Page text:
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Myelin Sheath Development in the Maxillary Nerve of the Newborn Pig

Papageorgiou, K. V., Grivas, I., Chiotelli, M., Panteris, E., Papaioannou, N., Nauwynck, H., Kritas, S. K.
Anatomia, histologia, embryologia 2017 v.46 no.1 pp. 58-64
Suid herpesvirus 1, axons, electron microscopy, fluorescent antibody technique, histology, laboratory animals, myelin sheath, myelination, neonates, nerve tissue, piglets, quantitative analysis, staining, toluidine blue, viruses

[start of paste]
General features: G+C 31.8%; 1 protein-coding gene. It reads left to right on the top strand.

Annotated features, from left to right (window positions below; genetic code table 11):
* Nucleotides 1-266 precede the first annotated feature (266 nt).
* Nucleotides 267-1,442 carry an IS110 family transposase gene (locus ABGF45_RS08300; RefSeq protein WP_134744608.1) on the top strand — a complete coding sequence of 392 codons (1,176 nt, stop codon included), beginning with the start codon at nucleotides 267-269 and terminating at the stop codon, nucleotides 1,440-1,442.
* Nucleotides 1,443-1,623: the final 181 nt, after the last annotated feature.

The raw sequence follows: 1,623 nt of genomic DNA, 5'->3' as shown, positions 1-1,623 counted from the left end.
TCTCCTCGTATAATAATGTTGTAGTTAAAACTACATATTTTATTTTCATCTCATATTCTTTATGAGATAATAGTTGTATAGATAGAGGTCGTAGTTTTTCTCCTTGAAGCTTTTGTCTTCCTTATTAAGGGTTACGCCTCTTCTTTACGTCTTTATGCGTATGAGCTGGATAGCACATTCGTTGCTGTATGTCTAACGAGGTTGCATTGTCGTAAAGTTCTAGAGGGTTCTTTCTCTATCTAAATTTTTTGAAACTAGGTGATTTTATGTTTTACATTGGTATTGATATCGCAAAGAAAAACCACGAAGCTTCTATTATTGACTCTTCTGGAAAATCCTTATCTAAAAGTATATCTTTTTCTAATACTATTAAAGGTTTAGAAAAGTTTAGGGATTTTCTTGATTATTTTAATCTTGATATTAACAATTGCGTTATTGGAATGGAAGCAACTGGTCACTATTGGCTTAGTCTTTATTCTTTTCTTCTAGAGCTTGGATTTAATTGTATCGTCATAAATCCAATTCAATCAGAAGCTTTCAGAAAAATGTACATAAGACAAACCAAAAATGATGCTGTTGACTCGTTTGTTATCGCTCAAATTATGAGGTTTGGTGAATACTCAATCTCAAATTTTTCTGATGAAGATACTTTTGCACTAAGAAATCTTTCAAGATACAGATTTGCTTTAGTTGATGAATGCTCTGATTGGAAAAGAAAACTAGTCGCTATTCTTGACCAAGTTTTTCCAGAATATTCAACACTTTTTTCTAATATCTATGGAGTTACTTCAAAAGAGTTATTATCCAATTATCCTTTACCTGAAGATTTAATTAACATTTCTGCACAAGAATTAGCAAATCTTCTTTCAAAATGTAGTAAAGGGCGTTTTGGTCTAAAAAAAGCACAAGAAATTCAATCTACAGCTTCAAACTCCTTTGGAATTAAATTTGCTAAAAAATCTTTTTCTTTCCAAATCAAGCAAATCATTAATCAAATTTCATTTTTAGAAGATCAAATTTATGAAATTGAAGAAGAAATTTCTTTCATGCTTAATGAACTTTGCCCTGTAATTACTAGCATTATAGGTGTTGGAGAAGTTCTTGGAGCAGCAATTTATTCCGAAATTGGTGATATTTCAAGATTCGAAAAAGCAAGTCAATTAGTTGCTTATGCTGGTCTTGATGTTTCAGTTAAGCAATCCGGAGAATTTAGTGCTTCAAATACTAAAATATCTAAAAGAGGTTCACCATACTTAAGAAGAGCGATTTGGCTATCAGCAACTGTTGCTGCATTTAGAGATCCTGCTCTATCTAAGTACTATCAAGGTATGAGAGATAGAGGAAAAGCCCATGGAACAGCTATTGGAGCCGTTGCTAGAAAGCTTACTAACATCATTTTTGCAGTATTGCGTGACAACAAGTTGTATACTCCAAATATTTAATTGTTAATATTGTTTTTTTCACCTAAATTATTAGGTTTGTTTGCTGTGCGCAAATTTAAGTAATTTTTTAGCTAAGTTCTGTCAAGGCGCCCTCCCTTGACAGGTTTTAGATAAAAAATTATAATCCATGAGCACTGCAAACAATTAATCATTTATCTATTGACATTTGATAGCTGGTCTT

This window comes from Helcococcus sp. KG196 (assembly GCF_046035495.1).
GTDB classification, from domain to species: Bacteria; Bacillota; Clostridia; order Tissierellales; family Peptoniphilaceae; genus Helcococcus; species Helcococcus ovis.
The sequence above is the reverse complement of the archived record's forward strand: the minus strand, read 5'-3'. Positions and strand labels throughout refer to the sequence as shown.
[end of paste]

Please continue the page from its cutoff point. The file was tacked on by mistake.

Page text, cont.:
Myelination, the ensheathing of neuronal axons by myelin, is important for the proper function of both central and peripheral nervous systems. Various studies have investigated the quantitative parameters of myelination in certain species. Pigs are among the species of which their use as laboratory animals in neuroscience research increased the past few decades. However, there is limited data regarding the myelination process in the pig. Moreover, the maxillary nerve is crucial for Pseudorabies Virus (PrV) neuropathogenesis. In this context, a quantitative analysis of various myelination parameters of the maxillary nerve was performed, during the first 5 weeks of porcine post‐natal development, the time period, which exhibits the highest interest for PrV neuropathogenesis. The evaluation was conducted in four groups of uninfected pigs, at the time of birth (group 0w), at the age of 1 week (group 1w), 3 weeks (group 3w) and 5 weeks (group 5w), using toluidine blue staining, immunofluorescence and electron microscopy. Axon and fibre diameter, perimeter and surface, myelin sheath thickness and g‐ratio were measured on histological sections transverse to the longitudinal axis of the maxillary nerve. The thickness of myelin sheath was 0.76 μm for group 0w, 0.94 μm for group 1w, 0.98 μm for group 3w and 1.03 μm for group 5w. The g‐ratio was 0.529, 0.540, 0.542 and 0.531 for the respective animal groups. The results of this study contribute to the understanding of the myelination process in the pig will be used for the study of PrV effects on the myelination development of newborn piglets' maxillary nerve and may shed new light to their vulnerability to the virus.